Burningbird has started writing about Agee on film, so I thought I might mention some other examples of Agee on film.

Agee Films is an interesting documentary house. Three films in their catalogue are directly about Agee. To Render a Life is an interesting film that seems somewhat “fanboyish” to me, but that doesn’t really undermine its utility. The critique of Agee and Evan’s Let Us Now Praise Famous Men is punctuated by an appropriation of their method to explore a modern Alabama family (circa 1990). I didn’t find it nearly as compelling as the film on Shelby Lee Adams I mentioned yesterday, but it is certainly worth viewing. Robert Cole’s lectures that punctuate the film reveal the privileging of “documentary art” over documentary that mars this film (and most critical writing for that matter), making it more an exploration of the nature of “art” rather than the core of documentary. It’s a good film, to be sure—but it is more about the aesthetization of poverty than the documentation of poverty itself.

The documentary Agee (1980) is an excellent biography that is a fine way to understand the sheer drive of the man. An Afternoon With Father Flye (1993) explores the relationship between Agee and his boyhood mentor. The filmmaker, Ross Spears, is currently working on a documentary film series about Appalachia.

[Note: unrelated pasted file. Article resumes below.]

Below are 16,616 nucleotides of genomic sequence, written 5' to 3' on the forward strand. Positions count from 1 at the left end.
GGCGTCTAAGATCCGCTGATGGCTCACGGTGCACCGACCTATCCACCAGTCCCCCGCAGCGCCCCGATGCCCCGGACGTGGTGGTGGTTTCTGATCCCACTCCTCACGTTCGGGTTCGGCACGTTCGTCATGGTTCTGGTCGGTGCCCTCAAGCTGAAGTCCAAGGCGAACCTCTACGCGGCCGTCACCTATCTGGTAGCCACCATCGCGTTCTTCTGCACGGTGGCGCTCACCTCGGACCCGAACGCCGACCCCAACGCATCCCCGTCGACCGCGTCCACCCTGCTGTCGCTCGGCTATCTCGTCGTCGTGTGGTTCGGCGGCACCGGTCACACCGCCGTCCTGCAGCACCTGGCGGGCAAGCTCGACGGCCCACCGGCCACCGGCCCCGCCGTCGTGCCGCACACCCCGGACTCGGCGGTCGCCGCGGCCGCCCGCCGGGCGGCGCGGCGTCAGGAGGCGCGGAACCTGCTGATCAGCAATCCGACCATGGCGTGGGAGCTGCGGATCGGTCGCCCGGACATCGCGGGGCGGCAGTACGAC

I’m not sure if the short film that Agee made with Helen Levitt in 1945, In the Street, is available, but it did show up on IFC or Sundance a while back. I can also recommend Agee on Film 2, which includes five scripts by Agee. I was most taken by “Noa Noa,” a script about the life of Gauguin (a fascination that Edwin Rosskam shared). Agee’s mission is placed in a telling perspective by Gauguin’s pronouncement just before his death in Agee’s script:

I may have lost my sanity, at times; and it’s quite clear that I’m losing my sight. I’ve even lost the faith in myself as an artist; and the desire to be one. Some of my work is good; some is very good. Some may change the course of Art, ever so little; some may give a vision of possibility to men who suffer in a time worse than ours. All of it is honest. But beside the vision, it is only a glimmer; and beside the sublime works of art . . . (he smiles and shrugs) And now I am going to lose my life. And yet in all this lifetime’s accounting of losses, I feel a kind of peaceful joy that I never dreamed would exist for me. I’ve always been true to my vocation, come what might. But I begin to realize that—if I could properly use your language—the real effort has always been, simply, to be true to my own soul.

Most telling is the stage directions Agee offers for this scene: “Gauguin talks as much to himself as to Vernier. He ‘learns’ as he talks.”